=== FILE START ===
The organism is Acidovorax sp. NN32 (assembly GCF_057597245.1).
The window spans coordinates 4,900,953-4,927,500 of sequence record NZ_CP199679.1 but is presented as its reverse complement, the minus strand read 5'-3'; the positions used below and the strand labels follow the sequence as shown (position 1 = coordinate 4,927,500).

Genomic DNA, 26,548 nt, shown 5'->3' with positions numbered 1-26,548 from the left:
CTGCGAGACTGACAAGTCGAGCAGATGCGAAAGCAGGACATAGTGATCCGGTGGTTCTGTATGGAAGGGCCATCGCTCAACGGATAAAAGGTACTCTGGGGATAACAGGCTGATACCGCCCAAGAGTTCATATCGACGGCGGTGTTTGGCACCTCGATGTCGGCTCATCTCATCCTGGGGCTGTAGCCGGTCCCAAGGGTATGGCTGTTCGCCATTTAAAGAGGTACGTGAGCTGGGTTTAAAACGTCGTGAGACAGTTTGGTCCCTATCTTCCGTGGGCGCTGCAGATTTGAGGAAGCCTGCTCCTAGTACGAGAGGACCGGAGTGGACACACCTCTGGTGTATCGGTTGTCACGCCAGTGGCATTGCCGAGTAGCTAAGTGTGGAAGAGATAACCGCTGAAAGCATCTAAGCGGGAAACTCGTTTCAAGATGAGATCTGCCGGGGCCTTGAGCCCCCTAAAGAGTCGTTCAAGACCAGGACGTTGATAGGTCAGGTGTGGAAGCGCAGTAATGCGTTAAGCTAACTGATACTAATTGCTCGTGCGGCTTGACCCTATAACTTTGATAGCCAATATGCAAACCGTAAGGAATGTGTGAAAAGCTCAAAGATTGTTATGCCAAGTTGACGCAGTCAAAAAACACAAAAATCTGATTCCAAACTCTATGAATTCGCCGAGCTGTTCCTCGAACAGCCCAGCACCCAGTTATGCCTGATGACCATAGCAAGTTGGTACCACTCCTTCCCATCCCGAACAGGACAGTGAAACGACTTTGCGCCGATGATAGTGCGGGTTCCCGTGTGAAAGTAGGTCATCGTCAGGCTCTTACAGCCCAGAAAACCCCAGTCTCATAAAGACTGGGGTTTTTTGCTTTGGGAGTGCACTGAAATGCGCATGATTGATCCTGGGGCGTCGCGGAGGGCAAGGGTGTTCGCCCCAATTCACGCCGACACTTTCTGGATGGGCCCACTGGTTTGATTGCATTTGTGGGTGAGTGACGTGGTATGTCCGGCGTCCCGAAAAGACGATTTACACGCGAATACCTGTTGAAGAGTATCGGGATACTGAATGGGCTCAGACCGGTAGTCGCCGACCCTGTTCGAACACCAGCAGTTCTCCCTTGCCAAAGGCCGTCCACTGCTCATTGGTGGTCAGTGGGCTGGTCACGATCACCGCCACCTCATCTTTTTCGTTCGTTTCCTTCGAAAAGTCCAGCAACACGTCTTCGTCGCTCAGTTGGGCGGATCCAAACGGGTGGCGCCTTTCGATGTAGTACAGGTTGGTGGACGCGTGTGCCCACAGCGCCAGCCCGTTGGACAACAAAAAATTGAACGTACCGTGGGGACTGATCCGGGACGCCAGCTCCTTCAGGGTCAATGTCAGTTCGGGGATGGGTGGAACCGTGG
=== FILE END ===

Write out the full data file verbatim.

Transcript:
The organism is Acidovorax sp. NN32 (assembly GCF_057597245.1).
The window spans coordinates 4,900,953-4,927,500 of sequence record NZ_CP199679.1 but is presented as its reverse complement, the minus strand read 5'-3'; the positions used below and the strand labels follow the sequence as shown (position 1 = coordinate 4,927,500).

Genomic DNA, 26,548 nt, shown 5'->3' with positions numbered 1-26,548 from the left:
CTGCGAGACTGACAAGTCGAGCAGATGCGAAAGCAGGACATAGTGATCCGGTGGTTCTGTATGGAAGGGCCATCGCTCAACGGATAAAAGGTACTCTGGGGATAACAGGCTGATACCGCCCAAGAGTTCATATCGACGGCGGTGTTTGGCACCTCGATGTCGGCTCATCTCATCCTGGGGCTGTAGCCGGTCCCAAGGGTATGGCTGTTCGCCATTTAAAGAGGTACGTGAGCTGGGTTTAAAACGTCGTGAGACAGTTTGGTCCCTATCTTCCGTGGGCGCTGCAGATTTGAGGAAGCCTGCTCCTAGTACGAGAGGACCGGAGTGGACACACCTCTGGTGTATCGGTTGTCACGCCAGTGGCATTGCCGAGTAGCTAAGTGTGGAAGAGATAACCGCTGAAAGCATCTAAGCGGGAAACTCGTTTCAAGATGAGATCTGCCGGGGCCTTGAGCCCCCTAAAGAGTCGTTCAAGACCAGGACGTTGATAGGTCAGGTGTGGAAGCGCAGTAATGCGTTAAGCTAACTGATACTAATTGCTCGTGCGGCTTGACCCTATAACTTTGATAGCCAATATGCAAACCGTAAGGAATGTGTGAAAAGCTCAAAGATTGTTATGCCAAGTTGACGCAGTCAAAAAACACAAAAATCTGATTCCAAACTCTATGAATTCGCCGAGCTGTTCCTCGAACAGCCCAGCACCCAGTTATGCCTGATGACCATAGCAAGTTGGTACCACTCCTTCCCATCCCGAACAGGACAGTGAAACGACTTTGCGCCGATGATAGTGCGGGTTCCCGTGTGAAAGTAGGTCATCGTCAGGCTCTTACAGCCCAGAAAACCCCAGTCTCATAAAGACTGGGGTTTTTTGCTTTGGGAGTGCACTGAAATGCGCATGATTGATCCTGGGGCGTCGCGGAGGGCAAGGGTGTTCGCCCCAATTCACGCCGACACTTTCTGGATGGGCCCACTGGTTTGATTGCATTTGTGGGTGAGTGACGTGGTATGTCCGGCGTCCCGAAAAGACGATTTACACGCGAATACCTGTTGAAGAGTATCGGGATACTGAATGGGCTCAGACCGGTAGTCGCCGACCCTGTTCGAACACCAGCAGTTCTCCCTTGCCAAAGGCCGTCCACTGCTCATTGGTGGTCAGTGGGCTGGTCACGATCACCGCCACCTCATCTTTTTCGTTCGTTTCCTTCGAAAAGTCCAGCAACACGTCTTCGTCGCTCAGTTGGGCGGATCCAAACGGGTGGCGCCTTTCGATGTAGTACAGGTTGGTGGACGCGTGTGCCCACAGCGCCAGCCCGTTGGACAACAAAAAATTGAACGTACCGTGGGGACTGATCCGGGACGCCAGCTCCTTCAGGGTCAATGTCAGTTCGGGGATGGGTGGAACCGTGG